From the first its Secretariat was called to assume many tasks, without having the necessary personnel and resources at its disposal. It had to take charge of the Mensa academica in Vienna, offering board and lodging to students at very low prices, and to distribute much financial aid. Until 1923, three wagon-loads of food were sent each year to Vienna, and aid in the form of clothes and gifts in kind were sent to needy students in Germany, Poland and Russia. But the Secretariat started with nothing in. taking on this entr’aide work – if was therefore obliged to run a lottery and to contract debts which for ten years curtailed its activities. The weight of these debts was all the heavier since the members’ contributions arrived very irregularly and, due to extremely unfavourable exchange rates, they had no more th an a symbolic character for the Secretariat.

During first year the Commission sat three times: Pax Romana days were held in Ravenna at the end of August, and in Rotterdam a short while before Easter 1922: in January 1922 appeared a first number of the Folia periodica as well as stencilled bulletins, the Acta secretariatus.

Fribourg was the site of the Second Congress, from ‘7th to 9th August 1922 where the delegates – among whom one Japanese – showed the same desire for brotherly collaboration. They decided to start a work of student hostels, for Catholics – the Auxilium Studiosorum whieh from 1923 included the Mensa academica of Vienna, and the publication of a bulletin. Three Fribourg personalities were acclaimed honorary members and the mandates of all the leaders were renewed, except that of Mr. Gressly who declined re-election. Fr. Gremaud then took over the presidency.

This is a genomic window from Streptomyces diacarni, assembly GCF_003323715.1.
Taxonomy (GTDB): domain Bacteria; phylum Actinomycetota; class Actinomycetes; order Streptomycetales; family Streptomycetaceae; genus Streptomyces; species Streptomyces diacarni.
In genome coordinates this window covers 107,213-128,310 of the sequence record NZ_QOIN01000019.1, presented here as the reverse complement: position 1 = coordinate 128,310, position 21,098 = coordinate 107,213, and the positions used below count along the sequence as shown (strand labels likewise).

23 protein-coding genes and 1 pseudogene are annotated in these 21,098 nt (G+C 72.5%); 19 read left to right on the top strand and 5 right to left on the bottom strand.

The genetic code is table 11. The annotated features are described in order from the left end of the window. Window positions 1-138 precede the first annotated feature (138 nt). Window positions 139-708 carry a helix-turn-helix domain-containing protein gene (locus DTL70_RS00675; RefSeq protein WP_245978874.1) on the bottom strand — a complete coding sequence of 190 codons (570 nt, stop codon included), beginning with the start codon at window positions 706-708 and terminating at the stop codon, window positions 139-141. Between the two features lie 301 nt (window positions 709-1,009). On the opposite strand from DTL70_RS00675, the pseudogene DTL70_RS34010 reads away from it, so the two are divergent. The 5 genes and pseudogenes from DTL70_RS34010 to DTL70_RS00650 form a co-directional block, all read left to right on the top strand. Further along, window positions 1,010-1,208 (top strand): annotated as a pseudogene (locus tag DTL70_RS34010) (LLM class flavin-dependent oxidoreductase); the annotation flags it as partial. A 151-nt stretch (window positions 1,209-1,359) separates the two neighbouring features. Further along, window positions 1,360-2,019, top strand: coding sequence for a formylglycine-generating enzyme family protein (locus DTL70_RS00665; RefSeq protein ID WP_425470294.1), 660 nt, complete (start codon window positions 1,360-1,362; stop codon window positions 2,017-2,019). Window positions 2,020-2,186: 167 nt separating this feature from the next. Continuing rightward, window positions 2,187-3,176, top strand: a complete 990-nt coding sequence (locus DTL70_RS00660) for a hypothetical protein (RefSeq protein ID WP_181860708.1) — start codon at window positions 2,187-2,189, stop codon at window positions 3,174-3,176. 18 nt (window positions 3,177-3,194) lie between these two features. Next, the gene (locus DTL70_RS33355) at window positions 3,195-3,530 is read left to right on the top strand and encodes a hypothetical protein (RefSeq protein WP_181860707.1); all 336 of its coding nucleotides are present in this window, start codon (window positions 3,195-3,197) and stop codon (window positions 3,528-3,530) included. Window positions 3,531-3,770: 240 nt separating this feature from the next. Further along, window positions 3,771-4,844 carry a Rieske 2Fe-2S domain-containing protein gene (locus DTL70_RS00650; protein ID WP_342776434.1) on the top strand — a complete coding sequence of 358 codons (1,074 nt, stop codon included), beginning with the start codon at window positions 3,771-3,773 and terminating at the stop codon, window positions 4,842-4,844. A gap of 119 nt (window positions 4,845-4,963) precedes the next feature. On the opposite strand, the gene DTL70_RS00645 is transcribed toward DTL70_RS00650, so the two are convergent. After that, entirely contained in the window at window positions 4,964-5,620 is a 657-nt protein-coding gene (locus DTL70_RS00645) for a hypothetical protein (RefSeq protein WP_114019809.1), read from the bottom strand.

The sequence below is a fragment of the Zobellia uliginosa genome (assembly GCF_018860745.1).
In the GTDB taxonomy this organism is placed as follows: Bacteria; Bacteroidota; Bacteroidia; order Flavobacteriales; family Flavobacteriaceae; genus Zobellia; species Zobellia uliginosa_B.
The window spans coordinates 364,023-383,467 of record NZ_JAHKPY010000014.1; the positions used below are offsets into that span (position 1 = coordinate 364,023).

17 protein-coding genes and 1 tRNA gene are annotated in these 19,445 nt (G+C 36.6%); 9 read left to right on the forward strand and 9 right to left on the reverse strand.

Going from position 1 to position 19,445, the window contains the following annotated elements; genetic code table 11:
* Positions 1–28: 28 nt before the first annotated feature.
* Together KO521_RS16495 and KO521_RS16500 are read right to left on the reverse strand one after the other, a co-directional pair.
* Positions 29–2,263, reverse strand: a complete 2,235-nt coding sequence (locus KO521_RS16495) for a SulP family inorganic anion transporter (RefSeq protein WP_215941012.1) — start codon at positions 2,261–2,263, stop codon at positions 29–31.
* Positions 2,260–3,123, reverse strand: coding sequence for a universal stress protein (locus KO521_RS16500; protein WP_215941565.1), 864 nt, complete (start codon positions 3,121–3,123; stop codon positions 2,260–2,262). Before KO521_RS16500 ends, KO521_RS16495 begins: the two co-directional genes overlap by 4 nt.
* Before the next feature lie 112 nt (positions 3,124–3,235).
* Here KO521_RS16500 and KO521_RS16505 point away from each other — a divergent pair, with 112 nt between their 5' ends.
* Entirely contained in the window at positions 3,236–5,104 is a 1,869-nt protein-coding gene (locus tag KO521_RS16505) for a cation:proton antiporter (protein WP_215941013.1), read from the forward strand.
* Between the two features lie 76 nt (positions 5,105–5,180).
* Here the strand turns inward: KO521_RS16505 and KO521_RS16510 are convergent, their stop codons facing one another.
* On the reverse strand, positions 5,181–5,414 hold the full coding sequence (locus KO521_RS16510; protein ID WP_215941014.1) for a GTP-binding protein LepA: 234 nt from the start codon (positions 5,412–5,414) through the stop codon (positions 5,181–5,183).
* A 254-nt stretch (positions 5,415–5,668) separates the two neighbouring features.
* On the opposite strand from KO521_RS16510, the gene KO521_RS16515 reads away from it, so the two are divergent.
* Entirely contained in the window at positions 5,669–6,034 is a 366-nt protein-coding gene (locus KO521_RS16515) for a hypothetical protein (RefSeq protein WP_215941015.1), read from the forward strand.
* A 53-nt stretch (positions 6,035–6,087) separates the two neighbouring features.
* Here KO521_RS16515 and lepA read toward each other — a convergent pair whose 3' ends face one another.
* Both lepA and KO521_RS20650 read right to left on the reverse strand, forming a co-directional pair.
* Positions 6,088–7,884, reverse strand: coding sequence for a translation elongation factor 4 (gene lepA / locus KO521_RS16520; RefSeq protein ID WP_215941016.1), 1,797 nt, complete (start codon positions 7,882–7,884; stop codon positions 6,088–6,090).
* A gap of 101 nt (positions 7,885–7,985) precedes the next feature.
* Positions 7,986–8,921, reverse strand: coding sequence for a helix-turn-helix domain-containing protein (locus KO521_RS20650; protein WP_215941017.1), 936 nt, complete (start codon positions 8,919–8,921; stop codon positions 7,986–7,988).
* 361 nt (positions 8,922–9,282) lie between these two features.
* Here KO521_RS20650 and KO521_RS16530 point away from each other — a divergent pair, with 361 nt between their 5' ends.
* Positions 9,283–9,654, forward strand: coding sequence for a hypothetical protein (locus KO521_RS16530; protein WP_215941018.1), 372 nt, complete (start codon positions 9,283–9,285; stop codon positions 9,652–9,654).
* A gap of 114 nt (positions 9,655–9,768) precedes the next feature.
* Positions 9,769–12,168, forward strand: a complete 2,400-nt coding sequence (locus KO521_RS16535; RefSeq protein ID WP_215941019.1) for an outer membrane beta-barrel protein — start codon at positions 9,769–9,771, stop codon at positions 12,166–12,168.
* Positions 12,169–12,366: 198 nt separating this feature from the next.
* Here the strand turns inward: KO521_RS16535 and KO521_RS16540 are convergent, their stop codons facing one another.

Some weeks later, a first Pax Romana week was held in Vienna, followed by a second in September at Oxford.

It was in Salzburg from 18th to 20th September 1922 that the third Congress took place. Finances remained the sticky point, lack of resources leading to the abandoning of work nonetheless necessary. The previous year it had been a question of the lay apostolate, of activity in favour of the mis­sions, and of the social question, so this time the general theme of the confe­rence was the development of Catholic thought in students’ associations.